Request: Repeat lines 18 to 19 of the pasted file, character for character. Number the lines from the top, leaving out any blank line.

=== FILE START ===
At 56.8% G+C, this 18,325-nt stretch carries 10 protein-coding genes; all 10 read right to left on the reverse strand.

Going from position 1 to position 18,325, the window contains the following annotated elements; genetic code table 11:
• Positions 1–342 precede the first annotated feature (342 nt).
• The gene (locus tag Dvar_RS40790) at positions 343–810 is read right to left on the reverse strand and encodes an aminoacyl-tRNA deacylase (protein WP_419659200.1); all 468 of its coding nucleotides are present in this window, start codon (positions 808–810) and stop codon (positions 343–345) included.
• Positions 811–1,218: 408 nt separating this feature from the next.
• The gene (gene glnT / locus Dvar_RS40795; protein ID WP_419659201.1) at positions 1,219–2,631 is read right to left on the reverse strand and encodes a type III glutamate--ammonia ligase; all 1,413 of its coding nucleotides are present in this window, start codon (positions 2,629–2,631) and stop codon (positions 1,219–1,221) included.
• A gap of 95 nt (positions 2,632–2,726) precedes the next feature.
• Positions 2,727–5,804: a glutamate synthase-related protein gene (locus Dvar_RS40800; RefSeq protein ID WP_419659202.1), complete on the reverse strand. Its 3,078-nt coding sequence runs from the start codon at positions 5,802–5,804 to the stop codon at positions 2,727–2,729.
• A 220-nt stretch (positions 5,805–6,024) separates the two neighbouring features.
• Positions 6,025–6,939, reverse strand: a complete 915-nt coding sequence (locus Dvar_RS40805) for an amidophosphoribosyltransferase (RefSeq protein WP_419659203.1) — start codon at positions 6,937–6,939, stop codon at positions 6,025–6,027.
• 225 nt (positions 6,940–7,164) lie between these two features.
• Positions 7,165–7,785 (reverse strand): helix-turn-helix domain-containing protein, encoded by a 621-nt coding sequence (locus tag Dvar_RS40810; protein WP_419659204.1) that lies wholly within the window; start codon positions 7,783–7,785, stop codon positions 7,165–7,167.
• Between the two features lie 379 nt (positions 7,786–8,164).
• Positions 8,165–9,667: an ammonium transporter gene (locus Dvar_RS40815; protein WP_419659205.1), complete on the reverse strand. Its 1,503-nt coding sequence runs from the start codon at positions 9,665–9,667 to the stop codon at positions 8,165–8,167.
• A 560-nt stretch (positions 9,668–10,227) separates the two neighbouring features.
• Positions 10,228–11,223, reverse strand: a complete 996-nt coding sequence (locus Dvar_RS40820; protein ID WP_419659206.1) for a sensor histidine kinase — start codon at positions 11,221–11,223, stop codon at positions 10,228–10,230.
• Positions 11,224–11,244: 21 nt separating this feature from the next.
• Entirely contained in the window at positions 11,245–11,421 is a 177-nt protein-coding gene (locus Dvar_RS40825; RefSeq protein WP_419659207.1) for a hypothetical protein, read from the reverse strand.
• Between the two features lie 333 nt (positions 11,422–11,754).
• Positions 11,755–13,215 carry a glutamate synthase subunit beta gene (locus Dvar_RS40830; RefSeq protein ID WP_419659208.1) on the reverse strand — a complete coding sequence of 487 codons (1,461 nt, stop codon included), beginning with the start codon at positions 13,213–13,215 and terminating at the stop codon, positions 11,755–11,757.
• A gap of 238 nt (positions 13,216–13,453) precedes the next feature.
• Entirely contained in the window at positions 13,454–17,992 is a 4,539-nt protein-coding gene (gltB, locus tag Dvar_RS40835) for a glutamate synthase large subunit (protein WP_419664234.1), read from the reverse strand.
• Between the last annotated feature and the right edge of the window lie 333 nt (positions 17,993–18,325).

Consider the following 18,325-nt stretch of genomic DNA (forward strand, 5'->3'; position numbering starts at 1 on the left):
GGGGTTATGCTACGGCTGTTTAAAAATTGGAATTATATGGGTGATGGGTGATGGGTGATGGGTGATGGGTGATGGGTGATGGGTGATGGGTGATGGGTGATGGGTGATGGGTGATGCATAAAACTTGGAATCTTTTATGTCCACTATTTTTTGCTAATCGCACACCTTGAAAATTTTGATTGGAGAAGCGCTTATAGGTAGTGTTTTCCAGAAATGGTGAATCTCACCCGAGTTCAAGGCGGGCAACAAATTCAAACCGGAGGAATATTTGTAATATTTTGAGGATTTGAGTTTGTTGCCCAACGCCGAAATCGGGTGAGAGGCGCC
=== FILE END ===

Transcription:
• Entirely contained in the window at positions 11,245–11,421 is a 177-nt protein-coding gene (locus Dvar_RS40825; RefSeq protein WP_419659207.1) for a hypothetical protein, read from the reverse strand.
• Between the two features lie 333 nt (positions 11,422–11,754).